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Posted 03.02.17

In Pictures : Making Learning at Tate Exchange

By Emily Rose Collins

Four locations, three days, one question - how is learning made?
From the 23-25 January we transformed the fifth floor of Tate Modern’s Switch House, into an interdisciplinary and intergenerational Pop-up School & Symposium.

Interrogating what a creative education could look like in 2017, last week students and staff from our creative continuum travelled to London’s Tate Exchange; an annual programme of international artists and collectives, working together to illuminate the value of art to society.  

Deconstructing their creative practice under the public’s gaze, artists and curators as young as four through to Masters level study participated in collaborative making and discussion, exploring the gallery environment's effect on their chosen medium and meaning.  

Day one’s Pop-up School focussed on process. Beginning with a blank canvas learning space, students and staff were encouraged to ‘Make, deconstruct, and make again’.

Over stunning views of the Thames skyline, the day’s first provocation came from Professor Andrew Brewerton – “Where is your learning horizon?”

After an inspiring roam through Tate’s permanent collections, students were given complete freedom to take control of their own creative learning. Building mark-making tools, paper installations and a graffiti wall, crammed with curious thoughts on the future of arts education.

Meanwhile, Symposium guests listened to Co-Founder of Civic Studio and Director at Strange Telemetry Maisie Bowes, discussing how community-led design and open research can build social change in her presentation ‘Jack(s) of all trades, master(s) of none’.

Irini Papadimitriou, Digital Programmes Manager at the V&A and Head of New Media Arts Development at Watermans, also spoke on the subject of “Re-making the art centre”. In the first afternoon, students crossed over into the symposium space with Plymouth School of Creative Art’s very own soapbox, debating our personal role in making learning and how adult intervention affects youth experience.

“This school has helped me so much. The learning experience is different, we’re taught to have an open mind about everything. In my old school, everything always had to be right but here we’re encouraged to make mistakes so that we can learn from them. Learning this way means that I have more of a voice.” - Rookie, Year 9, Plymouth School of Creative Arts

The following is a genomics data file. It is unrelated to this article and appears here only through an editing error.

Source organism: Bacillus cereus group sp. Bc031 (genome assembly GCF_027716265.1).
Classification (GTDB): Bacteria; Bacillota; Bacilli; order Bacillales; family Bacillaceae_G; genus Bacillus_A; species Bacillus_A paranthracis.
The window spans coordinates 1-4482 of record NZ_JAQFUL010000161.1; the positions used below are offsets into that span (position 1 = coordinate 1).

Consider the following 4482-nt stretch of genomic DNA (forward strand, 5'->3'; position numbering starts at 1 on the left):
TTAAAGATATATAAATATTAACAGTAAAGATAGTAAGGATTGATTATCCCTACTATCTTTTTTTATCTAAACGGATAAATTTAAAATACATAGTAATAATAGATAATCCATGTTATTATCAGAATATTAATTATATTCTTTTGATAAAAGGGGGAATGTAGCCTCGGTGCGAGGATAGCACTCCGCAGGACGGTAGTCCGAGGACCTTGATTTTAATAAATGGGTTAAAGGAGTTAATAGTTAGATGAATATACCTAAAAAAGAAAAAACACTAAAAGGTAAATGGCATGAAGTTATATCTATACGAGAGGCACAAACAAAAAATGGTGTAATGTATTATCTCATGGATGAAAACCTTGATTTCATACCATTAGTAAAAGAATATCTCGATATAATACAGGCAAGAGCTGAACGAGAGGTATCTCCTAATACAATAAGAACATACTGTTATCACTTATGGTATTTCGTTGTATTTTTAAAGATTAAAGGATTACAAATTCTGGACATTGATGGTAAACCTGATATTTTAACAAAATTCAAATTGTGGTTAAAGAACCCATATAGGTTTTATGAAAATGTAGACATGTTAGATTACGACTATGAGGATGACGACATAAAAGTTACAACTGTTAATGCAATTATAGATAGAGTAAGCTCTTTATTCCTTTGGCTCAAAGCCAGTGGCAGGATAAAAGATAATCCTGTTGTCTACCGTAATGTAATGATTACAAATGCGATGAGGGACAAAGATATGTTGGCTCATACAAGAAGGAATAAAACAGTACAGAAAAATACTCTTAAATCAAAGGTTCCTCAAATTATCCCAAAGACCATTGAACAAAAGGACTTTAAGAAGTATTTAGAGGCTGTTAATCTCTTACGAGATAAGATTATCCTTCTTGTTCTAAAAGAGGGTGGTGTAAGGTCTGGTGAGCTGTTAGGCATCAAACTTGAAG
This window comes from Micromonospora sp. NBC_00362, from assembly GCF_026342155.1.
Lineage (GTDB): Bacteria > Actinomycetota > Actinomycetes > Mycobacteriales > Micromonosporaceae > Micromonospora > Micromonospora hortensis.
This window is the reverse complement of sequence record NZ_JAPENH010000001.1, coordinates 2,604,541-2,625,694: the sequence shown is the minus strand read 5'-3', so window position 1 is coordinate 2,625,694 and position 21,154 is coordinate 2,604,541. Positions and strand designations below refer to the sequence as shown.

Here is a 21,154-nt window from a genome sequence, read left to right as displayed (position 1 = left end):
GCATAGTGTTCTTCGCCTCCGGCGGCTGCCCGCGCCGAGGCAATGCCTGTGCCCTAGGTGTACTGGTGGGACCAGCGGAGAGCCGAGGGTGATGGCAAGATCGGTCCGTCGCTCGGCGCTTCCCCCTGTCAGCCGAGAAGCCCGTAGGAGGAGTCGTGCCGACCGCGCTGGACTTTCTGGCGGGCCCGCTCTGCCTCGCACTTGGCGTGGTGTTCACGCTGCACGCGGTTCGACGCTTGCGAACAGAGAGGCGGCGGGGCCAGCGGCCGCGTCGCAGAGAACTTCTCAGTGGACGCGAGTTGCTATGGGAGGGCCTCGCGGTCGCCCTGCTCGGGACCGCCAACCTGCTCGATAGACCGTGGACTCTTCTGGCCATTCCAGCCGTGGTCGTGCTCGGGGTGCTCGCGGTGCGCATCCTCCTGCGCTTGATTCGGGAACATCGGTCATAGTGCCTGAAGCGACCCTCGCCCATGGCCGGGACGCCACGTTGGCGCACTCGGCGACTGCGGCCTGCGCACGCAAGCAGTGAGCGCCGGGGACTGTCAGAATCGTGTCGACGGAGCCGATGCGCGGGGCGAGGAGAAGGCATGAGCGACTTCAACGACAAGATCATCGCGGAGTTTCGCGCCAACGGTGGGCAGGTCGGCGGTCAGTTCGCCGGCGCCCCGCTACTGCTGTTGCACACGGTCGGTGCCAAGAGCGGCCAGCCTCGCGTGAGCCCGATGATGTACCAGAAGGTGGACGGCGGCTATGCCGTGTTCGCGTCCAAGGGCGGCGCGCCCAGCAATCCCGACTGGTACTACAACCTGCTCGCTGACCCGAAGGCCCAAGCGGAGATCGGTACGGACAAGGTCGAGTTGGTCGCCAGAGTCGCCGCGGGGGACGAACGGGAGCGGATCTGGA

Continuing into Day two, our Pop-up School & Symposium broadcast live from Tate Modern to all three campuses in our creative continuum; Plymouth College of Art, Palace Court Pre-Degree Campus and Plymouth School of Creative Arts. Encouraging contributors from all over to digitally interrupt the physical with provocations sent via webcam and the hashtag #MakingLearning. Bring something, say something.

Provocateur Jo Hunter, Co-Founder of ‘64 Million Artists’, brought her campaign, to unlock the creative potential in every human in Britain, to life with the simplest of materials - play dough. Challenging the child in all of us, Jo’s focus on play and embracing vulnerability saw a room spanning generations create miniature sculptures together, discovering empowerment through ‘trying’.

Also joining us was Henry Ward, Head of Education at the Freelands Foundation, whose provocation ‘Not Teaching Art’ explored the transformational potential of creative learning and the future of arts education.

This was followed by ‘Making Possibility’, an aspirational talk by the Headmaster of Plymouth School of Creative Arts, Dave Strudwick, and an exclusive preview of a new film by award-winning architectural design firm Feilden Clegg Bradley Studios. This bold short film captures the philosophy and everyday life at The Red House, home to Plymouth School of Creative Arts. Watch in full here.

“The learning here was deep and profound, in such a variety of ways. I’m excited to think about what comes next.” – Dave Strudwick, Headteacher at Plymouth School of Creative Arts

The final day saw students debate and discuss the power of context, selecting work to temporarily reposition amongst the Tate Switch House’s esteemed sculpture rooms.

Extended Diploma Film, Animation & Media Production student Cecily invited guests to draw their memories on a shared mural. Discussing her experience at Tate she said: “I’ve learnt about collaboration and managing different roles. Here we have our own space, our own little creative home, which is really important. It’s empowering when you make, you feel very individual. This isn’t something anyone else has ever done before. It feels very unique.”

At the same time, postgraduate students elevated the mundane into interactive installation pieces, creating upcycled marble runs and 3D rooms.

Whilst building a geometric crawl space from paper, MA Fine Art student Paul Hillon said: "Interaction is so key, the value of a piece of art and the barriers that large institutions put in front of works of art, they don’t allow for human interaction”. On the subject of working outside his usual cohort...

“Once you get over the awe of the Turbine Hall and Switch House, this incredible environment very quickly disappears. The children here are bursting with energy and imagination. It’s made me realise I don’t need to formalise and plan an idea, just make.” 

Enjoy photo highlights of our #MakingLearning Pop-up School & Symposium,  and look out for future events near you by signing up to our newsletter, as we ask ‘What is your role from now on in making learning?’

Thank you to our kind sponsors Great Western Railway, and The Fine Art Collective for supporting our journey to Tate Exchange.

Join the conversation online and across social using #MakingLearning.

Photos by Sarah Packer & Andy Ford.

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